I own and have given away more picture books by Mem Fox than by any other author. To say I appreciate Mem’s work would be an understatement. I currently have on my shelves twelve of her more than thirty picture book titles and two of her eight nonfiction titles.
Her first picture book Possum Magic was published in 1983. I love the story behind this book, as much as the story itself. Mem wrote the first draft in 1978 and over the next five years it was rejected by nine publishers. When it was finally picked up by Omnibus Books she was asked to reduce it in length by two-thirds and to change the characters from mice to possums. The book is now one of Australia’s most popular with more than 3 million copies sold around the world.
You can listen to Mem read Possum Magic or some of her other books here.
In the ten years after the publication of Possum Magic Mem published almost twenty other books. I read her autobiography Mem’s the Word (released in the US as Dear Mem Fox) not long after it was published. At the time I was in my late thirties and was thrilled to find that Mem had also been in her late thirties when her first book was published. I thought there was still hope for me. I’d certainly had enough rejections by that time to fill a rather large shoebox, so maybe I just needed a few more!
Since then Mem’s output has hardly lessened and she has another new book coming out next month. In the meantime, I’m still hoping there’s time for me!
Mem is an author, not an illustrator. The twelve picture books I own were illustrated by eight different artists. Four illustrators did two of these books each. A quick glance at the list of Mem’s books confirms the number of artists who have been engaged to illustrate her work and the variety of artistic styles used. How wonderful for the artists to have that experience, and for teachers and parents the opportunity for discussing artistic styles with children.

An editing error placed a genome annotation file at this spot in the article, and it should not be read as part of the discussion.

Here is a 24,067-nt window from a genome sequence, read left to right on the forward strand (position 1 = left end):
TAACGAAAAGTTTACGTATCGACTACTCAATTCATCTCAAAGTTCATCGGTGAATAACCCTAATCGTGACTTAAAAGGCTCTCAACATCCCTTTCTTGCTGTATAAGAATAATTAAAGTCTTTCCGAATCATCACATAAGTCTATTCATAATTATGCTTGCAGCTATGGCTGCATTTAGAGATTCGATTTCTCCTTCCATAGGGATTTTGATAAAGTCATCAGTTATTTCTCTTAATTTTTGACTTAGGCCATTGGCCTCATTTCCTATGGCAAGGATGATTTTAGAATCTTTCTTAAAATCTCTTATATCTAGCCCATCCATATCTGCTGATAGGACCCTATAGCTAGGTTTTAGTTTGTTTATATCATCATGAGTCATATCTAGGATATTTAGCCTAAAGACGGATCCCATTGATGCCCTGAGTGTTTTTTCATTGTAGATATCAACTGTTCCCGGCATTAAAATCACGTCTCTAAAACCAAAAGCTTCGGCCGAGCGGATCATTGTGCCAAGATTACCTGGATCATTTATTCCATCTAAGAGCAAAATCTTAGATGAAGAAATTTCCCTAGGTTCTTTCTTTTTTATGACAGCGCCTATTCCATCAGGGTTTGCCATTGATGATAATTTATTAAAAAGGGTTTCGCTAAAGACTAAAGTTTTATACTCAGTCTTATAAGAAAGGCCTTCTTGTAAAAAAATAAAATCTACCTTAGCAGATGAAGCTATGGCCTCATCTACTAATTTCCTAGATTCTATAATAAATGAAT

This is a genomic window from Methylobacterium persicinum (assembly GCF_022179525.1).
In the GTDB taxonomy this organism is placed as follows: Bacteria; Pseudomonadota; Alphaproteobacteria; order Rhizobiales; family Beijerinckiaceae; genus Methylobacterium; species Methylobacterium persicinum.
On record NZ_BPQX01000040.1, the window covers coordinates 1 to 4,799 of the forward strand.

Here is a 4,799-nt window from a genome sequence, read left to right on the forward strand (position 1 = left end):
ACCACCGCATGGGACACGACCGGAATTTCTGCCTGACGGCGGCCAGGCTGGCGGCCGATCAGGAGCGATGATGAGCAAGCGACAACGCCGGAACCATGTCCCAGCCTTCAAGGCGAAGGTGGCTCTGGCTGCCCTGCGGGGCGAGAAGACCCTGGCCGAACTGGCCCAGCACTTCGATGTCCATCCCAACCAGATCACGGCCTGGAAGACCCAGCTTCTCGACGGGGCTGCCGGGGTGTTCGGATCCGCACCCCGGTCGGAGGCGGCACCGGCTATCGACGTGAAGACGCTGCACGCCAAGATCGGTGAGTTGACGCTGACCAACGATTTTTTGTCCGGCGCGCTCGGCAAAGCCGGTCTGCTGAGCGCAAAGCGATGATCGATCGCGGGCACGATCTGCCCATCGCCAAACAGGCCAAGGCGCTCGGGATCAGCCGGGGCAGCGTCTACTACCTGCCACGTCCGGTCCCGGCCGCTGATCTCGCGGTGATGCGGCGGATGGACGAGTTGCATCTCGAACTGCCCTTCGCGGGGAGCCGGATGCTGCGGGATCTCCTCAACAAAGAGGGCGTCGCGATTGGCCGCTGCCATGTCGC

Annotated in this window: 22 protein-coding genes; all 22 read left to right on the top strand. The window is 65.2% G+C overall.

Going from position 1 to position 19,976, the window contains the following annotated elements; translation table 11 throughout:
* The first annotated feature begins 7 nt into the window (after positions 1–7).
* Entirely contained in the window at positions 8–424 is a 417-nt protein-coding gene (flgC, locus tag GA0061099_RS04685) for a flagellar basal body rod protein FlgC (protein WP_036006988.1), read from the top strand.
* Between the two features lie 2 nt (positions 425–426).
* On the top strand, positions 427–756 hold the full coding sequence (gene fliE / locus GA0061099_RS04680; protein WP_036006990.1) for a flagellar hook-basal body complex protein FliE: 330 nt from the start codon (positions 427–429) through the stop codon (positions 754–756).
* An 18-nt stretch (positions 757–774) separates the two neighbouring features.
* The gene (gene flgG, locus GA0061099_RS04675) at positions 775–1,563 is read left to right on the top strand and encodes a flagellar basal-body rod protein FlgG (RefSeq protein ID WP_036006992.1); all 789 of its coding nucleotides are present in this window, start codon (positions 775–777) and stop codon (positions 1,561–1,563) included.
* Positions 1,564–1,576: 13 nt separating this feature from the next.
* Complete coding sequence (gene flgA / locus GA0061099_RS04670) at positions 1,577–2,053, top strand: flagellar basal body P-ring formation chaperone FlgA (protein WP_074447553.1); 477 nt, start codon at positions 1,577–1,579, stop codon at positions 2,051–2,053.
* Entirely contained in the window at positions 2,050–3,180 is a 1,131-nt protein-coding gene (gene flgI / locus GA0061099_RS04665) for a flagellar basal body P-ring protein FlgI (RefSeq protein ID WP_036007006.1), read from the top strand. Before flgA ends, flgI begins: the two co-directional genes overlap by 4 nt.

My reason for raising this issue of author and illustrator is that I also am not an illustrator. A number of years ago when discussing picture book authors, an acquaintance scoffed at my praise for Mem’s work: how could she possibly consider herself a picture book author if she didn’t do the illustrations? This acquaintance, in the process of having her first picture book published, was author and illustrator. In the intervening years Mem has gone on to publish a number of books, and this acquaintance none. Okay, neither have I. Yet!
Another thing that Mem and I have in common is our passion for literacy and our advocacy of reading to children every day. Mem’s book Reading Magic should be placed in the hands of every new parent along with a collection of picture books. I practice what I preach by giving a bundle of these as gifts to friends with newborns. I have written about that here. As well as Reading Magic, the bundle generally includes Where is the Green Sheep? and Ten Little Fingers and Ten Little Toes, among others. Nurturing a love of books and reading is one of the greatest gifts a parent can give a child.
Below is a list of the Mem Fox books on my shelves at the moment (a few have mysteriously disappeared!) but the best way to check out Mem’s books is on her website here. While you are exploring her website, there is much else of value to discover, including suggestions for writers, teachers, parents, and children as well as other interesting information. Exploring Mem’s site is the best way of finding out about her wonderful books.
Here are the ones I own, in addition to the three mentioned above (in no particular order), with links to further information about each title on Mem’s site and to information about the illustrator where possible:
Night Noises illustrated by Terry Denton
Just like that (Now published as Harriet, You’ll Drive Me Wild!) illustrated by Kilmeny Niland
Shoes from Grandpa illustrated by Patricia Mullins
Hattie and the Fox illustrated by Patricia Mullins
Guess What? illustrated by Vivienne Goodman
Whoever You Are illustrated by Leslie Staub
Wombat Divine illustrated by Kerry Argent
Wilfred Gordon McDonald Partridge illustrated by Julie Vivas
Koala Lou illustrated by Pamela Lofts
Sail Away illustrated by Pamela Lofts
A Particular Cow illustrated by Terry Denton
Thank you for reading. I hope you have found something of interest. I appreciate your feedback. Please share your thoughts.